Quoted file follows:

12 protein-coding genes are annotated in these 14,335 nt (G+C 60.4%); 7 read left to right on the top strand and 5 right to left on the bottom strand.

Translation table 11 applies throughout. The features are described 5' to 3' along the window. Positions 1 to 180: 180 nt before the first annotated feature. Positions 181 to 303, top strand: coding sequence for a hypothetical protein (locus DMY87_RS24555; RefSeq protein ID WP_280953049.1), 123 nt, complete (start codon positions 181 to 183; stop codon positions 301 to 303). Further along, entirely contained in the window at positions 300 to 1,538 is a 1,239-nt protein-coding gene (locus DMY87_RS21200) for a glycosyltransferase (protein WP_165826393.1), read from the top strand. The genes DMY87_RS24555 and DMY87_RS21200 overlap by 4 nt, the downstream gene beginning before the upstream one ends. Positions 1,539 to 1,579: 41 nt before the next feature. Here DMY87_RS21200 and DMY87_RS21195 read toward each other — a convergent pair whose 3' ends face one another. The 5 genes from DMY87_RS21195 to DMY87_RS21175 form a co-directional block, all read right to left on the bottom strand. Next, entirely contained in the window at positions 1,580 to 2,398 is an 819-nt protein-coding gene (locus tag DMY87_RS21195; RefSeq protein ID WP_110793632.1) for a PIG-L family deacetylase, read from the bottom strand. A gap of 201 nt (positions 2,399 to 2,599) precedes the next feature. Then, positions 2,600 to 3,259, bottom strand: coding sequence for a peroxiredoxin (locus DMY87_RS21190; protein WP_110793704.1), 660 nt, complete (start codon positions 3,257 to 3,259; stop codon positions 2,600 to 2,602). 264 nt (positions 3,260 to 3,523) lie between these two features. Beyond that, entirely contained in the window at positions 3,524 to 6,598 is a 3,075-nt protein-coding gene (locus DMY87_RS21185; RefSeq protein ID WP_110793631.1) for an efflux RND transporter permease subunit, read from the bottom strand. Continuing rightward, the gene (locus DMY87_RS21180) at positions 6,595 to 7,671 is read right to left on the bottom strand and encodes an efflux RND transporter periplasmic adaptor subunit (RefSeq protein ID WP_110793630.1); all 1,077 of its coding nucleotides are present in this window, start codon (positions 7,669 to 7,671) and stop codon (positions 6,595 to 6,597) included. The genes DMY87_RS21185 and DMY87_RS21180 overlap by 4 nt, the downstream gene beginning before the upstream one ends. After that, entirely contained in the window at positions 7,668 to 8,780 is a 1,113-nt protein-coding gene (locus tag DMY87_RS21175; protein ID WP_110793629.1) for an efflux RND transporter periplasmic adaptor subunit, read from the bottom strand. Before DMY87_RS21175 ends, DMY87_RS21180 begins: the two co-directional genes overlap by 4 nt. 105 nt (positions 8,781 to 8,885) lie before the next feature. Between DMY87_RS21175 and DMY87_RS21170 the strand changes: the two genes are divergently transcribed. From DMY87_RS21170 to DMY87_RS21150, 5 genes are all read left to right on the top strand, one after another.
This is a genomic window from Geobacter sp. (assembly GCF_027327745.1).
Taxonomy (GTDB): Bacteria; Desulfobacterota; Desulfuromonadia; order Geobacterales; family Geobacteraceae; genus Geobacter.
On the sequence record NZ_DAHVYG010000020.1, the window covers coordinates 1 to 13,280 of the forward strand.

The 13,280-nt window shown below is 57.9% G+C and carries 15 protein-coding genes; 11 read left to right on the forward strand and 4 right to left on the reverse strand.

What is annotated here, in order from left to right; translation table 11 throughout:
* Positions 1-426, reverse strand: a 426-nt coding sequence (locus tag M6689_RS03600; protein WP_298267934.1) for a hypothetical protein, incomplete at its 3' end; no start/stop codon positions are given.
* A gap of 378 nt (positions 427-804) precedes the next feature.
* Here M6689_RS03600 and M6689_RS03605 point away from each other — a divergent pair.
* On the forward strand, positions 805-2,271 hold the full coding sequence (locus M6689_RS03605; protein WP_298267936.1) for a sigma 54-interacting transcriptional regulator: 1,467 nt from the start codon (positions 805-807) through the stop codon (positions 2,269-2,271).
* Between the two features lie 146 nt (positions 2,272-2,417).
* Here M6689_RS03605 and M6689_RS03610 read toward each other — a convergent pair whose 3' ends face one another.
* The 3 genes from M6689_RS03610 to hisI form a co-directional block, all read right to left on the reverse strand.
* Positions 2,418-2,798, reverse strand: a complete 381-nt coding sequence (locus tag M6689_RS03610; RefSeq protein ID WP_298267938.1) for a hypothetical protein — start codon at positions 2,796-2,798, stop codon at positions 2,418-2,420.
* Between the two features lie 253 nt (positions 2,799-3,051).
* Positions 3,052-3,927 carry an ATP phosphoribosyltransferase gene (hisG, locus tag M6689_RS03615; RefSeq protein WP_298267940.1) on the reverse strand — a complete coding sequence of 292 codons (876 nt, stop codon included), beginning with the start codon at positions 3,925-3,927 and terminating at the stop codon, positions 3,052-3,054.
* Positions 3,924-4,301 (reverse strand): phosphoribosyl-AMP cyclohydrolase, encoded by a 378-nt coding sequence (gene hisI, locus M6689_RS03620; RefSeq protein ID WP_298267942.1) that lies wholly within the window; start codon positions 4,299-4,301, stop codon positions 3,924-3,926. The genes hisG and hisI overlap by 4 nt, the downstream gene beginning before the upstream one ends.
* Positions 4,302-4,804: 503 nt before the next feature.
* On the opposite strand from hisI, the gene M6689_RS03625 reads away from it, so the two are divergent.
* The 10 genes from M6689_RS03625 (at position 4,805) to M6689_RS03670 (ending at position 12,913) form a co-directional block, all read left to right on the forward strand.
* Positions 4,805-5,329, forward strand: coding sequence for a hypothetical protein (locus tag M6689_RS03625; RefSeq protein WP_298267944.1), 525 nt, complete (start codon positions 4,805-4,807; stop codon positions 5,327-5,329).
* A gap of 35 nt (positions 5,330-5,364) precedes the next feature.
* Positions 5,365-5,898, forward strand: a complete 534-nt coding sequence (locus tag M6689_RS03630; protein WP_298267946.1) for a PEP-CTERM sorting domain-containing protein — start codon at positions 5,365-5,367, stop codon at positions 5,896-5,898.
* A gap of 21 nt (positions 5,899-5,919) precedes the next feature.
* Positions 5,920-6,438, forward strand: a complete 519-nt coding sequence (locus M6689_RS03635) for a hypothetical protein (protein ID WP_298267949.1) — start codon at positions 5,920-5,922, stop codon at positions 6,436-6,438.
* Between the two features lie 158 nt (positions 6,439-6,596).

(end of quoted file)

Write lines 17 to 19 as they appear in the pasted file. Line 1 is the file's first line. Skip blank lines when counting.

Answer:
* Positions 3,052-3,927 carry an ATP phosphoribosyltransferase gene (hisG, locus tag M6689_RS03615; RefSeq protein WP_298267940.1) on the reverse strand — a complete coding sequence of 292 codons (876 nt, stop codon included), beginning with the start codon at positions 3,925-3,927 and terminating at the stop codon, positions 3,052-3,054.
* Positions 3,924-4,301 (reverse strand): phosphoribosyl-AMP cyclohydrolase, encoded by a 378-nt coding sequence (gene hisI, locus M6689_RS03620; RefSeq protein ID WP_298267942.1) that lies wholly within the window; start codon positions 4,299-4,301, stop codon positions 3,924-3,926. The genes hisG and hisI overlap by 4 nt, the downstream gene beginning before the upstream one ends.
* Positions 4,302-4,804: 503 nt before the next feature.